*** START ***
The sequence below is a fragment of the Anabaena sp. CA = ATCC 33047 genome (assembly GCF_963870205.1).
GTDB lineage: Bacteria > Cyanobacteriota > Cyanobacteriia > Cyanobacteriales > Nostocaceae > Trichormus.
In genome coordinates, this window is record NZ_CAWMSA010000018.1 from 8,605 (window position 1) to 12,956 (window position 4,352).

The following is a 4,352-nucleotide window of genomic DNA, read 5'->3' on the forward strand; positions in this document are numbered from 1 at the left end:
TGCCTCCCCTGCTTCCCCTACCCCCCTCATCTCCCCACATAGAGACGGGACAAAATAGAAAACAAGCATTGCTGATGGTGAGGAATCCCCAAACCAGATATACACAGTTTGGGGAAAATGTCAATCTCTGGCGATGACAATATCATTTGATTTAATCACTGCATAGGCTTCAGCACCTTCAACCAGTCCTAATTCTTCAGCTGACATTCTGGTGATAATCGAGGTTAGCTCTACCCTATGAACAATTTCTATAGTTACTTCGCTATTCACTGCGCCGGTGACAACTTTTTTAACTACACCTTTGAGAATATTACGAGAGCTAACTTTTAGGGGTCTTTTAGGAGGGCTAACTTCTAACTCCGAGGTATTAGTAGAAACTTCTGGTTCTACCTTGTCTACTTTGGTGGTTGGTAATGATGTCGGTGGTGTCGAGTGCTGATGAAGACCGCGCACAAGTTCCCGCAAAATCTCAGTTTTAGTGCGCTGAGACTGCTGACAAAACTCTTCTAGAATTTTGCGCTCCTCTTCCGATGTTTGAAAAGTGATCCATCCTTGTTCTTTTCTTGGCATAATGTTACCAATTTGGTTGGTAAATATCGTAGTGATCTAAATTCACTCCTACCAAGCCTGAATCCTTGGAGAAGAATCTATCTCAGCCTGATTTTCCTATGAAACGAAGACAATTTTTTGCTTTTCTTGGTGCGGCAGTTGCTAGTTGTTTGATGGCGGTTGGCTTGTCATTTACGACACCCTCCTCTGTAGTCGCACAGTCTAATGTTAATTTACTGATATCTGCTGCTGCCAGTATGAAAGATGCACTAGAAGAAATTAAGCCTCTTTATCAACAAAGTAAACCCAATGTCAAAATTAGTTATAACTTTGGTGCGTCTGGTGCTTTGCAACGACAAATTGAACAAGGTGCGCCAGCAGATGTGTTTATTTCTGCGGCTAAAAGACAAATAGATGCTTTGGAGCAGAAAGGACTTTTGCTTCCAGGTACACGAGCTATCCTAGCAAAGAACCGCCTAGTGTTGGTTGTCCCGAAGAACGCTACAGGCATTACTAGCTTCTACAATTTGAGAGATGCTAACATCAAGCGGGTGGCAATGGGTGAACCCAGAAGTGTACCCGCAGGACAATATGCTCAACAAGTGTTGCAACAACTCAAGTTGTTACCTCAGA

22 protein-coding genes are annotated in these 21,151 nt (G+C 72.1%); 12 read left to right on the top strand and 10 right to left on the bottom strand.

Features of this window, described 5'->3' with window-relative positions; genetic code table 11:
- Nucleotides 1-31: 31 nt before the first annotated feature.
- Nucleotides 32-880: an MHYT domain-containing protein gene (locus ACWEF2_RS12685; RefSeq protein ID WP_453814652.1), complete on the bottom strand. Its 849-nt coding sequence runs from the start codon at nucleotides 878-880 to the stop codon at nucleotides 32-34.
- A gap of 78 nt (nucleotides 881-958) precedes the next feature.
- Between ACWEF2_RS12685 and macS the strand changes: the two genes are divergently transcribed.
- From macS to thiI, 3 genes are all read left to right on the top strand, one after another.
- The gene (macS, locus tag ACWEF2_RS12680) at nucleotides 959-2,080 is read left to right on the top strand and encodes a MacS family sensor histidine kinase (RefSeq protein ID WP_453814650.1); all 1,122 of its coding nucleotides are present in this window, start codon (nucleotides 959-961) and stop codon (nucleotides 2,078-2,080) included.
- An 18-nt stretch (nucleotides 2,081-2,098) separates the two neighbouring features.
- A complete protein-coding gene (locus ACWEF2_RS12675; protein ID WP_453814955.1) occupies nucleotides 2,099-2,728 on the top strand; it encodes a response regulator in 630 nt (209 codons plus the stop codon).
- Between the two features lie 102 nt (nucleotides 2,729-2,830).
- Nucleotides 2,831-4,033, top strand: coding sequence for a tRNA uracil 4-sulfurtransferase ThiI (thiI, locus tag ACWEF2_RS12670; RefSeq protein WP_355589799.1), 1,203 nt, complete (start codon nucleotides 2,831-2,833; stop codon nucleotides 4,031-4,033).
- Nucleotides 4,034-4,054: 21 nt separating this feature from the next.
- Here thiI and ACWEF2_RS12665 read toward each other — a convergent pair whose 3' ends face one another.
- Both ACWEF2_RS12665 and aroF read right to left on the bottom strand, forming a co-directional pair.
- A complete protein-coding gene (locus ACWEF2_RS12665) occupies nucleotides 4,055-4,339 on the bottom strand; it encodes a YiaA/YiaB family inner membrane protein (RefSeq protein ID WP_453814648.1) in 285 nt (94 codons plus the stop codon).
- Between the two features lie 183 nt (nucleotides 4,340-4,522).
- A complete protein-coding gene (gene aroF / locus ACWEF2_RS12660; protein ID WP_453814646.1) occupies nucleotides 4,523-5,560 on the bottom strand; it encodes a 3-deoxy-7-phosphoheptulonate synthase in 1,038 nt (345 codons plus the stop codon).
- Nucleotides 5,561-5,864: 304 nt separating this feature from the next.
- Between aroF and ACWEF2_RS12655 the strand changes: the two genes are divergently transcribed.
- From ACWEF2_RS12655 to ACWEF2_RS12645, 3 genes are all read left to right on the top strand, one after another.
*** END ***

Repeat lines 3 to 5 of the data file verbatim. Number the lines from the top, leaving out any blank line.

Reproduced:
In genome coordinates, this window is record NZ_CAWMSA010000018.1 from 8,605 (window position 1) to 12,956 (window position 4,352).

The following is a 4,352-nucleotide window of genomic DNA, read 5'->3' on the forward strand; positions in this document are numbered from 1 at the left end:
TGCCTCCCCTGCTTCCCCTACCCCCCTCATCTCCCCACATAGAGACGGGACAAAATAGAAAACAAGCATTGCTGATGGTGAGGAATCCCCAAACCAGATATACACAGTTTGGGGAAAATGTCAATCTCTGGCGATGACAATATCATTTGATTTAATCACTGCATAGGCTTCAGCACCTTCAACCAGTCCTAATTCTTCAGCTGACATTCTGGTGATAATCGAGGTTAGCTCTACCCTATGAACAATTTCTATAGTTACTTCGCTATTCACTGCGCCGGTGACAACTTTTTTAACTACACCTTTGAGAATATTACGAGAGCTAACTTTTAGGGGTCTTTTAGGAGGGCTAACTTCTAACTCCGAGGTATTAGTAGAAACTTCTGGTTCTACCTTGTCTACTTTGGTGGTTGGTAATGATGTCGGTGGTGTCGAGTGCTGATGAAGACCGCGCACAAGTTCCCGCAAAATCTCAGTTTTAGTGCGCTGAGACTGCTGACAAAACTCTTCTAGAATTTTGCGCTCCTCTTCCGATGTTTGAAAAGTGATCCATCCTTGTTCTTTTCTTGGCATAATGTTACCAATTTGGTTGGTAAATATCGTAGTGATCTAAATTCACTCCTACCAAGCCTGAATCCTTGGAGAAGAATCTATCTCAGCCTGATTTTCCTATGAAACGAAGACAATTTTTTGCTTTTCTTGGTGCGGCAGTTGCTAGTTGTTTGATGGCGGTTGGCTTGTCATTTACGACACCCTCCTCTGTAGTCGCACAGTCTAATGTTAATTTACTGATATCTGCTGCTGCCAGTATGAAAGATGCACTAGAAGAAATTAAGCCTCTTTATCAACAAAGTAAACCCAATGTCAAAATTAGTTATAACTTTGGTGCGTCTGGTGCTTTGCAACGACAAATTGAACAAGGTGCGCCAGCAGATGTGTTTATTTCTGCGGCTAAAAGACAAATAGATGCTTTGGAGCAGAAAGGACTTTTGCTTCCAGGTACACGAGCTATCCTAGCAAAGAACCGCCTAGTGTTGGTTGTCCCGAAGAACGCTACAGGCATTACTAGCTTCTACAATTTGAGAGATGCTAACATCAAGCGGGTGGCAATGGGTGAACCCAGAAGTGTACCCGCAGGACAATATGCTCAACAAGTGTTGCAACAACTCAAGTTGTTACCTCAGA